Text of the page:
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Opposition to EU's carbon law reiterated

By Wang Wen and Wang Zhuoqiong (China Daily)

13:51, June 12, 2012

Chinese airlines have underlined their opposition of the European Union's Emissions Trading Scheme, at the 68th IATA Annual General Meeting, currently being held in Beijing.

Wang Changshun, chairman of Air China Ltd, said on Monday that Air China will continue to follow the government's policy of fighting the emissions-trading scheme.

"Air China will not participate in the EU's emission scheme," Wang said.

According to industry estimates, following the ETS standards will cost China's aviation industry 790 million yuan ($124 million) this year and an estimated 3.7 billion yuan in 2020, said Wang.

"The scheme will result in growing costs for air carriers and these costs will be transferred to passengers," he said.

He said the government and airlines always pay attention to cutting carbon emissions, and there are several ways other than levying a tax.

Liu Shaoyong, president and chairman of China Eastern Airlines, insisted his carrier also remained in line with the government's stance.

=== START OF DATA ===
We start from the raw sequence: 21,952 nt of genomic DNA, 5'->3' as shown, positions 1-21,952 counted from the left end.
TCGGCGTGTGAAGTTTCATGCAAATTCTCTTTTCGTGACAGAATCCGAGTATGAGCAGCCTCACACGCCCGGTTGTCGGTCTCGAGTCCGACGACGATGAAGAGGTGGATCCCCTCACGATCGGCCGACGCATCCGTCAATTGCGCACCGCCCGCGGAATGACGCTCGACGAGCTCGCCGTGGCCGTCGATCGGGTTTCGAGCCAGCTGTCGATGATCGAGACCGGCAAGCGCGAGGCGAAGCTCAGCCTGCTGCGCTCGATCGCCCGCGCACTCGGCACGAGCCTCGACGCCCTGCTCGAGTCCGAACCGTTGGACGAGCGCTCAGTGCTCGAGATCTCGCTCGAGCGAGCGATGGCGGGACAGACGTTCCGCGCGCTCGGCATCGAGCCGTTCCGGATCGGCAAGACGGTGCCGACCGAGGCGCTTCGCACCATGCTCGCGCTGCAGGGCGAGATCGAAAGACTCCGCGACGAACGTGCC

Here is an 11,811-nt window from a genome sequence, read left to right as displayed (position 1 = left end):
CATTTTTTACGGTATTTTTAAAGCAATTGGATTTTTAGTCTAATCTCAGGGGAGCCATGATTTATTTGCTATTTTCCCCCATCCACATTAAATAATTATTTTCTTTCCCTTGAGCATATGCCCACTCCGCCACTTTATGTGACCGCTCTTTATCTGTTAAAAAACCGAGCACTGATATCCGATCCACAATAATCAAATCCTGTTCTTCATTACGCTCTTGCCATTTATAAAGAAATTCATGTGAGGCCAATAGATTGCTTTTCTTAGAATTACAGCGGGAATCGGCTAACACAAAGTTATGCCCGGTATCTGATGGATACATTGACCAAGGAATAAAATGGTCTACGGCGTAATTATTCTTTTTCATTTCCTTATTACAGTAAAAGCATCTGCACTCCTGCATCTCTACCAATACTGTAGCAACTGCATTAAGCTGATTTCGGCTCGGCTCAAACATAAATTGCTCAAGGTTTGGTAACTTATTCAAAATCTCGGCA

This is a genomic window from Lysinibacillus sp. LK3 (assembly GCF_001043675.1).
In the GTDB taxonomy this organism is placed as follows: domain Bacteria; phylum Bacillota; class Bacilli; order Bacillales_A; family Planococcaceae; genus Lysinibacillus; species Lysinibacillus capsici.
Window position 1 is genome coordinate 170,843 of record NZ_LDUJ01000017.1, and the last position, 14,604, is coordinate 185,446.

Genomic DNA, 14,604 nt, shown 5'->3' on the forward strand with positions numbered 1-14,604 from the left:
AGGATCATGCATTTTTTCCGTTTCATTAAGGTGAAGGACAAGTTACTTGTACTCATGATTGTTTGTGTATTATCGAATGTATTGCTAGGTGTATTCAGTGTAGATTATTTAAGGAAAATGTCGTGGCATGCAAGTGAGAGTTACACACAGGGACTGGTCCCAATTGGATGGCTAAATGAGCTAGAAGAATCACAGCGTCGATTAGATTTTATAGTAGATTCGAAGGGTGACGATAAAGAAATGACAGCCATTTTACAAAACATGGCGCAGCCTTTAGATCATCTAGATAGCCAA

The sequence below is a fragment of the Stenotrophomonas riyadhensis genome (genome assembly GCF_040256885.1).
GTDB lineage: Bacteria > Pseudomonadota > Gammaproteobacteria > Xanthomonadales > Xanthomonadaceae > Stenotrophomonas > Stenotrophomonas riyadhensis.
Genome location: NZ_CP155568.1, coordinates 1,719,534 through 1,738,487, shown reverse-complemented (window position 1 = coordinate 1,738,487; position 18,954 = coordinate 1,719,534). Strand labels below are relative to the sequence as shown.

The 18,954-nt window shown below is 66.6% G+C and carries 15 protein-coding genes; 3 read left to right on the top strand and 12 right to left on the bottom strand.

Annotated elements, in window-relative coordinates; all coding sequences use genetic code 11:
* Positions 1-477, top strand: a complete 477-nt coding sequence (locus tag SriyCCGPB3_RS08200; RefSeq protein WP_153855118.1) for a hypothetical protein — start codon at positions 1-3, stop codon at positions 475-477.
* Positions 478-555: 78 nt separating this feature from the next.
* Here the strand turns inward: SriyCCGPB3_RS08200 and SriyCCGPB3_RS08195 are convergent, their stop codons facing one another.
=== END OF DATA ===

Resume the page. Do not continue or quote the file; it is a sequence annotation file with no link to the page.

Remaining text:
The Civil Aviation Administration of China independently issued an order in February forbidding Chinese airlines from abiding by the ETS.

Eight Chinese airlines, along with two of their Indian counterparts, are still to submit any carbon emission data from last year to the EU, whereas 1,200 carriers across the world are reported to have already handed over details, EU Commissioner for Climate Action Connie Hedegaard said on May 16.

The EU has said it will impose penalties on airlines if they do not report the data by mid-June and they could face fines or even be banned from flying to Europe, according to industry insiders.

However, the Chinese airlines have received support from within the international industry.

"I think it's a good thing that China's response to the ETS has been strong, mandating its carriers not to be a part (of the scheme)," said Tony Tyler, CEO of the International Air Transport Association.

IATA has also reiterated its call for a comprehensive global solution on aviation emissions to be negotiated through the International Civil Aviation Organization.

The international air transport industry is committed to three goals to manage its estimated 2 percent share of global man-made carbon emissions.

To meet the targets, they will need a globally agreed approach covering technology, operations and infrastructure, as well as other "positive market-based measures", said Tyler.

However, he added that the EU's unilateral and extra-territorial inclusion of international aviation in its emission-trading scheme is creating discord when it needs harmony.

The ICAO is currently working on options for a single global market-based measure for international aviation.

Liu from China Eastern said a global agreement could be reached on the issue next year through the ICAO.


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